posted by T on .
I need help with figuring out an appropriate way to do this sort of lab: how to determine an unknown compound.
With this one however, the teacher just gave us a white powdered compound - and asks us to figure out how to identify it using ANY lab procedures.
He gave hints that the powder DOES NOT react with water and it can be a SALT or just molecules.
I thought of doing a flame test, qualitative, finding molar mass, etc... but I don't know what to do specifically. Help?
Is it just one compound? Is the compound an inorganic compound?
Color can give a hint.
A flame test is good if you know it's just one compound. Sometimes, but not always of course, it can identify the metal.
See if it's soluble in water. Then look at the table of solubilities. That will eliminate many compounds.
See it it reacts with dilute HNO3, HCl. dilute H2SO4? If it dissolves, does it do so with the evolution of a gas. If a gas, what's the odor of the gas? Again, consult with the solubility table for nitrates, chlorides, and sulfates. This should get you started.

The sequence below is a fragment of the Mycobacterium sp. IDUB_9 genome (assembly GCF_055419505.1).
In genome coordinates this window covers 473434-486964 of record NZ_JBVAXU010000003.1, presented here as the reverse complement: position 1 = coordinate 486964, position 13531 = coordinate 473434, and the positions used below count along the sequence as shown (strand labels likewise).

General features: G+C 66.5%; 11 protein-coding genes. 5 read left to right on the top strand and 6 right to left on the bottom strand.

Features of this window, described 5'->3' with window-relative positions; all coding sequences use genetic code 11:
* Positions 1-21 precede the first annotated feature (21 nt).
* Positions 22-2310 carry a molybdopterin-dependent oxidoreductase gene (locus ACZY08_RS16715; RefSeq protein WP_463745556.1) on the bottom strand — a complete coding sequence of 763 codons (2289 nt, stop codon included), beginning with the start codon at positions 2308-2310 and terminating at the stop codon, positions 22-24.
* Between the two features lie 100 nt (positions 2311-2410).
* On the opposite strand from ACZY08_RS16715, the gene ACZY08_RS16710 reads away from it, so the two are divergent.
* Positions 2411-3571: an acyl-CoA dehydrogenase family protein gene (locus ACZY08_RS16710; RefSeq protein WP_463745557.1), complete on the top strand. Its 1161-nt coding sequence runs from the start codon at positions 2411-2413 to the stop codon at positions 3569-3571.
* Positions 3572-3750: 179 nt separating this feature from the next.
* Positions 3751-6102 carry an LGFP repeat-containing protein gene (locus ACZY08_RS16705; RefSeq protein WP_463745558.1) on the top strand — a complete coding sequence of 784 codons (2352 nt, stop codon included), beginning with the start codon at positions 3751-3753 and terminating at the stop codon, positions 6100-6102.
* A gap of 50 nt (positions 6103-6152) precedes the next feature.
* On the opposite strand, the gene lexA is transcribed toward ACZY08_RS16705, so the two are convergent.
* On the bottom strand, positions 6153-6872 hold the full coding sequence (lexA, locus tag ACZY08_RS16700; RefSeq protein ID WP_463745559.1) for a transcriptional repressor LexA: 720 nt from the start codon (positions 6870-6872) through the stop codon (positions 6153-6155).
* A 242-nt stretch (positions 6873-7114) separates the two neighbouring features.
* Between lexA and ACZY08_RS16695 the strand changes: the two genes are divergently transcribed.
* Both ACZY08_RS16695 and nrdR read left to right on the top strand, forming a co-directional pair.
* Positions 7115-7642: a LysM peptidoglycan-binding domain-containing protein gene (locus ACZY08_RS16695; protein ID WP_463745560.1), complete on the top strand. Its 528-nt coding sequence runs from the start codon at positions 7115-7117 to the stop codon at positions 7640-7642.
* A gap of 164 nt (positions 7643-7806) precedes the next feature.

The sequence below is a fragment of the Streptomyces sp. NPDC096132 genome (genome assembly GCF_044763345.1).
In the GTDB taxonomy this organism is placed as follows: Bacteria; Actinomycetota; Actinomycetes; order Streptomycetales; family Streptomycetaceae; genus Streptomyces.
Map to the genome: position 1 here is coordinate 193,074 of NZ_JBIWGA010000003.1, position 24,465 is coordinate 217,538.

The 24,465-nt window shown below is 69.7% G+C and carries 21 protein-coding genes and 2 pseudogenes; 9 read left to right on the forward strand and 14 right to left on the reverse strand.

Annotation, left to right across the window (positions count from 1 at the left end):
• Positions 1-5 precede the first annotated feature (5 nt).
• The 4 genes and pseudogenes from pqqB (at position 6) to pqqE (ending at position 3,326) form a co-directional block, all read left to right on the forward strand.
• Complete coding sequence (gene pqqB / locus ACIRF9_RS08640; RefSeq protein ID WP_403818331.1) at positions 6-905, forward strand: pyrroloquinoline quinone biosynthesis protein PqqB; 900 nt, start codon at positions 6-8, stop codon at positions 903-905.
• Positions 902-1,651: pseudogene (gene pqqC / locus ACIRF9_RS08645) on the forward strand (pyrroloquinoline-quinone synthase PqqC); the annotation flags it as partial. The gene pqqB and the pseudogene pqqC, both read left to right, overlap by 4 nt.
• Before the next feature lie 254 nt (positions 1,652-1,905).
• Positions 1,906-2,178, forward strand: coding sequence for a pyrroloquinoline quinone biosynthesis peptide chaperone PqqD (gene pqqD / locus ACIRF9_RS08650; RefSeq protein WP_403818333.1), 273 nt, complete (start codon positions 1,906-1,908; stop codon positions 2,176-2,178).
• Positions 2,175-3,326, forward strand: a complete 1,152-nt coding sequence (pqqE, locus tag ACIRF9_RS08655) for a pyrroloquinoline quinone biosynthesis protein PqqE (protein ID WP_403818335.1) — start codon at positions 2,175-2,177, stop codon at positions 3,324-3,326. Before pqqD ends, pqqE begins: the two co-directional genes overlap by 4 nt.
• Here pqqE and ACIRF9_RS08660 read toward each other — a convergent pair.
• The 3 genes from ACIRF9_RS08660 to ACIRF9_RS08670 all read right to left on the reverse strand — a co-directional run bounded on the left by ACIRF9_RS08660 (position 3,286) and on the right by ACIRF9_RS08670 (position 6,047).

[Note: For example, if it dissolves in water and a ppt forms with dilute HCl, you know immediately that it is one of three things. It must be a silver compound, a lead compound, or mercury(I) compound for those chlorides are insoluble in water. AgNO3, for exampl would be soluble in water but insoluble in dilute HCl.] I think what your prof wants you to do is to call on your knowledge of chemistry to create a reasonable procedure for systematic identification of ions.